Reviewed by: Denny Wayman and Hal Conklin
Starring: Bruce Willis, Colin Farrell, Terrence Howard, Cole Hauser, Vicellous Shannon | Directed by: Gregory Hoblit | Produced by: David Foster, David Ladd, Gregory Hoblit, Arnold Rifkin | Written by: Billy Ray, Terry George, Jeb Stuart, Alfonso Cuaron | Distributor: MGM
“Hart’s War” poses the question of the value of one human life over the good of the country. Set in Stalag VI, the World War II Belgium prisoner of war camp run by the Nazis, we are witnesses to the kind of decisions of conscience that no one would ever want to face. When do you sacrifice the life of someone innocent for some greater good?
The current round of films situated in the struggles of war are reminders of the values that shaped our personal and collective characters during the Second World War, Vietnam, and Desert Storm. The sacrifices required during World War II seemed clearer cut, but no war prepares us for the impact that the deaths of others will have on our own souls.
Lieutenant Thomas Hart (Colin Farrell) is the son of a U.S. Senator that is destined for an easy ride during the last days of the war. Entering the service while attending law school, young Lt. Hart never expected to be captured and sent to a POW camp. And certainly, he never expected to have to stage a trial and defend a black prisoner of war falsely accused of murder.
Race relations in the newly integrated army are the basis of the struggle of conscience that Lt. Hart faces in the camp. The ranking prisoner of war, Col. William A. McNamara (Bruce Willis) uses the race struggle to mask and divert his secret plot against the German camp commander. Meanwhile, a racist soldier, Vic Bedford (Cole Hauser), plays into his hands by falsely accusing an African-American officer, Lt. Lincoln Scott (Terrence Howard), of murder. Needing a diversion for his plot against the Nazis, Col. McNamara demands that Lt. Hart put this disdained black officer on trial for his life. If Hart cannot prove his innocence, then the Germans will have him executed.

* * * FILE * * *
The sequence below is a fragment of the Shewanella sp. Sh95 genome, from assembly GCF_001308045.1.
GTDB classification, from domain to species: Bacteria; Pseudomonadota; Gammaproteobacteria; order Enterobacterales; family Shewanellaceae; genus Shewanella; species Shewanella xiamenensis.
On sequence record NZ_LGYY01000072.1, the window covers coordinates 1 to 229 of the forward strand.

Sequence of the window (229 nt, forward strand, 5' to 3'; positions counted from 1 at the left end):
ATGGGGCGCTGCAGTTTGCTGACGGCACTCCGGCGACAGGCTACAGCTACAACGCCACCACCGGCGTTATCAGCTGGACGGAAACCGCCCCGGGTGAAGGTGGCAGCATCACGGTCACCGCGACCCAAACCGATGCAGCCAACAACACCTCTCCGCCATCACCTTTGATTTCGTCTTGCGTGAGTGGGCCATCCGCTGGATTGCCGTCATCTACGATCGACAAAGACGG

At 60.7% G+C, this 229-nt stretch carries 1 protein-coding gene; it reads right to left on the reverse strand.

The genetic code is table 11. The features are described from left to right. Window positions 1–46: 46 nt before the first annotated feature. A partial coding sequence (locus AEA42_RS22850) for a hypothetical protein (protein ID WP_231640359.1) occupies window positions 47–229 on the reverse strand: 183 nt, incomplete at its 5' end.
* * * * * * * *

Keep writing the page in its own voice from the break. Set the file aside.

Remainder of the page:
Hart’s War is a reminder of just how far we have come in one generation of racial integration. While stories like “Black Hawk Down” renew our sense of commitment to never leaving one of our soldiers behind, Hart’s War reminds us that only a few short years ago, many soldiers would have offered up their black compatriots in order to save their own necks.
Without giving away the ending, Col. William McNamara’s conscience ultimately redeems Lt. Lincoln Scott and saves him from the death penalty. But the bigger question during this “heart’s war” is what values are we willing to sacrifice in the name of protecting the values we claim to defend? There are no easy answers.
Reprinted with permission from CinemaInFocus.com
I think it is time we appoint a new category for violence. We have cartoon violence, why not war violence? The violence in Hart’s War is brutal but is not over the top. It does depict the reality of the violence war brings. However, this plays a small part in the movie. Other objectional content would be two male nudity scenes. However, the nudity was all from the side, basically a man squatting cowering in the corner filmed from the side. The language is also offensive. I wouldn’t recommend this movie to any children under 15. This, mostly due to the war violence (brains sprayed onto another soldier after an execution.)
I do feel this movie opens up many subjects which a parent may wish to discuss in the movie such as racism, honor, and integrity. John 15: 13 comes to mind as a great example of what takes place in the movie. The majority of the movie deals with racism, honor, duty, and betrayal.
Parents: Use discretion with bringing your kids to see this film. At the right age and maturity, however, a teenager could learn a lot about these subjects with the proper guidance as well as a smaller scale example of what Christ did for us on the cross.
[Better than Average]